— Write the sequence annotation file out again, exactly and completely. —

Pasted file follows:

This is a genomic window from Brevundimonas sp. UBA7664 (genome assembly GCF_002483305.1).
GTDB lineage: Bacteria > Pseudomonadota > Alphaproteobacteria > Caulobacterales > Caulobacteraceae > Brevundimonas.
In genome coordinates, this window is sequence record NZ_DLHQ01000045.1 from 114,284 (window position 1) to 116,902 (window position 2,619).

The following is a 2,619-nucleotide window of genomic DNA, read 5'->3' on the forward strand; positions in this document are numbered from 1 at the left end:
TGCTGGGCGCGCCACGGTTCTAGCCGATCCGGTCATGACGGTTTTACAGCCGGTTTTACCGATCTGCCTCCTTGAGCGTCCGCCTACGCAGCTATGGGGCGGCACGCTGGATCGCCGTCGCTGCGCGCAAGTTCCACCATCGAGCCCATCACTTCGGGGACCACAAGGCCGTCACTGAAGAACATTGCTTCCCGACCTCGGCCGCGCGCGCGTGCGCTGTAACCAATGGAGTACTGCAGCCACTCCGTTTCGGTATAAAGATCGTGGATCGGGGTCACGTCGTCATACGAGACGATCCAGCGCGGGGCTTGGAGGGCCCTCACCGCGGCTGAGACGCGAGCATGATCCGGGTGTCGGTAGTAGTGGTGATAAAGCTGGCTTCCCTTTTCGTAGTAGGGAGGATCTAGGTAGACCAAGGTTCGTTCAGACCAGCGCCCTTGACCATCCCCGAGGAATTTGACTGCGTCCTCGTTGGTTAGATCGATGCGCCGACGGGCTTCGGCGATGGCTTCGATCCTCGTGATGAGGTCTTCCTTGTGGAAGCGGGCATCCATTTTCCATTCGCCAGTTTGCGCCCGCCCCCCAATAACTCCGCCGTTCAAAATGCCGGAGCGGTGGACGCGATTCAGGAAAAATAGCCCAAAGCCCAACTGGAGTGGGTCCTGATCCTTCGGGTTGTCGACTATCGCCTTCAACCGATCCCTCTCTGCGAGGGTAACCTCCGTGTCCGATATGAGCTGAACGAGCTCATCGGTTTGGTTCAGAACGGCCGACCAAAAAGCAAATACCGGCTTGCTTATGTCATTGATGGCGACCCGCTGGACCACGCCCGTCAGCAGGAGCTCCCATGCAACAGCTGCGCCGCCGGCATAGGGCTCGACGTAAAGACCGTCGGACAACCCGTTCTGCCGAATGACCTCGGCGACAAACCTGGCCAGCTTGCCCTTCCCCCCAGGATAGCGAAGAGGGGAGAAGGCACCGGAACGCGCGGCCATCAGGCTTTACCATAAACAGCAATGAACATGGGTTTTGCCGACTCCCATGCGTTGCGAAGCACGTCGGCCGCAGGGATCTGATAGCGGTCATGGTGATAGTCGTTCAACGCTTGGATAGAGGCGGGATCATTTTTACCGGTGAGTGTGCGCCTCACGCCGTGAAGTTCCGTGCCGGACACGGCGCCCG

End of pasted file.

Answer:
This is a genomic window from Brevundimonas sp. UBA7664 (genome assembly GCF_002483305.1).
GTDB lineage: Bacteria > Pseudomonadota > Alphaproteobacteria > Caulobacterales > Caulobacteraceae > Brevundimonas.
In genome coordinates, this window is sequence record NZ_DLHQ01000045.1 from 114,284 (window position 1) to 116,902 (window position 2,619).

The following is a 2,619-nucleotide window of genomic DNA, read 5'->3' on the forward strand; positions in this document are numbered from 1 at the left end:
TGCTGGGCGCGCCACGGTTCTAGCCGATCCGGTCATGACGGTTTTACAGCCGGTTTTACCGATCTGCCTCCTTGAGCGTCCGCCTACGCAGCTATGGGGCGGCACGCTGGATCGCCGTCGCTGCGCGCAAGTTCCACCATCGAGCCCATCACTTCGGGGACCACAAGGCCGTCACTGAAGAACATTGCTTCCCGACCTCGGCCGCGCGCGCGTGCGCTGTAACCAATGGAGTACTGCAGCCACTCCGTTTCGGTATAAAGATCGTGGATCGGGGTCACGTCGTCATACGAGACGATCCAGCGCGGGGCTTGGAGGGCCCTCACCGCGGCTGAGACGCGAGCATGATCCGGGTGTCGGTAGTAGTGGTGATAAAGCTGGCTTCCCTTTTCGTAGTAGGGAGGATCTAGGTAGACCAAGGTTCGTTCAGACCAGCGCCCTTGACCATCCCCGAGGAATTTGACTGCGTCCTCGTTGGTTAGATCGATGCGCCGACGGGCTTCGGCGATGGCTTCGATCCTCGTGATGAGGTCTTCCTTGTGGAAGCGGGCATCCATTTTCCATTCGCCAGTTTGCGCCCGCCCCCCAATAACTCCGCCGTTCAAAATGCCGGAGCGGTGGACGCGATTCAGGAAAAATAGCCCAAAGCCCAACTGGAGTGGGTCCTGATCCTTCGGGTTGTCGACTATCGCCTTCAACCGATCCCTCTCTGCGAGGGTAACCTCCGTGTCCGATATGAGCTGAACGAGCTCATCGGTTTGGTTCAGAACGGCCGACCAAAAAGCAAATACCGGCTTGCTTATGTCATTGATGGCGACCCGCTGGACCACGCCCGTCAGCAGGAGCTCCCATGCAACAGCTGCGCCGCCGGCATAGGGCTCGACGTAAAGACCGTCGGACAACCCGTTCTGCCGAATGACCTCGGCGACAAACCTGGCCAGCTTGCCCTTCCCCCCAGGATAGCGAAGAGGGGAGAAGGCACCGGAACGCGCGGCCATCAGGCTTTACCATAAACAGCAATGAACATGGGTTTTGCCGACTCCCATGCGTTGCGAAGCACGTCGGCCGCAGGGATCTGATAGCGGTCATGGTGATAGTCGTTCAACGCTTGGATAGAGGCGGGATCATTTTTACCGGTGAGTGTGCGCCTCACGCCGTGAAGTTCCGTGCCGGACACGGCGCCCG